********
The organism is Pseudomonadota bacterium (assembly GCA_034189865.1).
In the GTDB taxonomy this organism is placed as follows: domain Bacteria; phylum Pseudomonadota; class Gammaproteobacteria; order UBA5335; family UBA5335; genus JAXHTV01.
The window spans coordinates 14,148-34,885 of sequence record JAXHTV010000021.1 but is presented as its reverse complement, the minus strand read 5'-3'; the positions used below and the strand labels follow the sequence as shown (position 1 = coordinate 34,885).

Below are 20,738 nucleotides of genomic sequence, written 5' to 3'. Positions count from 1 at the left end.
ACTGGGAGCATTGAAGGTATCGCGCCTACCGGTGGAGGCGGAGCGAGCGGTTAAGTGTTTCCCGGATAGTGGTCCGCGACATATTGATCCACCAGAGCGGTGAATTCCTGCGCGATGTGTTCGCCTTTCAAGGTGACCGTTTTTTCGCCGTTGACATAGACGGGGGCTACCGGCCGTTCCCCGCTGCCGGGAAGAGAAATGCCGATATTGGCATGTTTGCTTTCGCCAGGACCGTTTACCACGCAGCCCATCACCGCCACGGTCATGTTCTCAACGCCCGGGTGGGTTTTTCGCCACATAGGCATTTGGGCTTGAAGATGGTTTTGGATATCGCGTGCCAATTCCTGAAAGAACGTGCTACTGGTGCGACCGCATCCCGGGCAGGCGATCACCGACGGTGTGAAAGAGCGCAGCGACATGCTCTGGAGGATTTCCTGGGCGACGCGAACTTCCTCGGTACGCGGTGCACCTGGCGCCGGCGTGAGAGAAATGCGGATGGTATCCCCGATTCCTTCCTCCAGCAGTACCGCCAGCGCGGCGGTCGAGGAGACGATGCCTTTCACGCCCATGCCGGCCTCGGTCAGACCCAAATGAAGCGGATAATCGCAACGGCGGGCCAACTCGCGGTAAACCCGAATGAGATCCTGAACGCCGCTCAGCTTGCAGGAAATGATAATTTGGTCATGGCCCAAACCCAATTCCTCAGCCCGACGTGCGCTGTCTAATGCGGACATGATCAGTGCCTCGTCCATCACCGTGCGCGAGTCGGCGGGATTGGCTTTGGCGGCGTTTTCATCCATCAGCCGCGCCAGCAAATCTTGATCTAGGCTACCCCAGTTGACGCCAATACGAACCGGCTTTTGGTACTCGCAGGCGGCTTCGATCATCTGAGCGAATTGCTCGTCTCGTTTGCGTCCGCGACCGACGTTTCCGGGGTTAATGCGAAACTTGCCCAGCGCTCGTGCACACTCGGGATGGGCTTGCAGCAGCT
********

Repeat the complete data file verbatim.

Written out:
The organism is Pseudomonadota bacterium (assembly GCA_034189865.1).
In the GTDB taxonomy this organism is placed as follows: domain Bacteria; phylum Pseudomonadota; class Gammaproteobacteria; order UBA5335; family UBA5335; genus JAXHTV01.
The window spans coordinates 14,148-34,885 of sequence record JAXHTV010000021.1 but is presented as its reverse complement, the minus strand read 5'-3'; the positions used below and the strand labels follow the sequence as shown (position 1 = coordinate 34,885).

Below are 20,738 nucleotides of genomic sequence, written 5' to 3'. Positions count from 1 at the left end.
ACTGGGAGCATTGAAGGTATCGCGCCTACCGGTGGAGGCGGAGCGAGCGGTTAAGTGTTTCCCGGATAGTGGTCCGCGACATATTGATCCACCAGAGCGGTGAATTCCTGCGCGATGTGTTCGCCTTTCAAGGTGACCGTTTTTTCGCCGTTGACATAGACGGGGGCTACCGGCCGTTCCCCGCTGCCGGGAAGAGAAATGCCGATATTGGCATGTTTGCTTTCGCCAGGACCGTTTACCACGCAGCCCATCACCGCCACGGTCATGTTCTCAACGCCCGGGTGGGTTTTTCGCCACATAGGCATTTGGGCTTGAAGATGGTTTTGGATATCGCGTGCCAATTCCTGAAAGAACGTGCTACTGGTGCGACCGCATCCCGGGCAGGCGATCACCGACGGTGTGAAAGAGCGCAGCGACATGCTCTGGAGGATTTCCTGGGCGACGCGAACTTCCTCGGTACGCGGTGCACCTGGCGCCGGCGTGAGAGAAATGCGGATGGTATCCCCGATTCCTTCCTCCAGCAGTACCGCCAGCGCGGCGGTCGAGGAGACGATGCCTTTCACGCCCATGCCGGCCTCGGTCAGACCCAAATGAAGCGGATAATCGCAACGGCGGGCCAACTCGCGGTAAACCCGAATGAGATCCTGAACGCCGCTCAGCTTGCAGGAAATGATAATTTGGTCATGGCCCAAACCCAATTCCTCAGCCCGACGTGCGCTGTCTAATGCGGACATGATCAGTGCCTCGTCCATCACCGTGCGCGAGTCGGCGGGATTGGCTTTGGCGGCGTTTTCATCCATCAGCCGCGCCAGCAAATCTTGATCTAGGCTACCCCAGTTGACGCCAATACGAACCGGCTTTTGGTACTCGCAGGCGGCTTCGATCATCTGAGCGAATTGCTCGTCTCGTTTGCGTCCGCGACCGACGTTTCCGGGGTTAATGCGAAACTTGCCCAGCGCTCGTGCACACTCGGGATGGGCTTGCAGCAGCT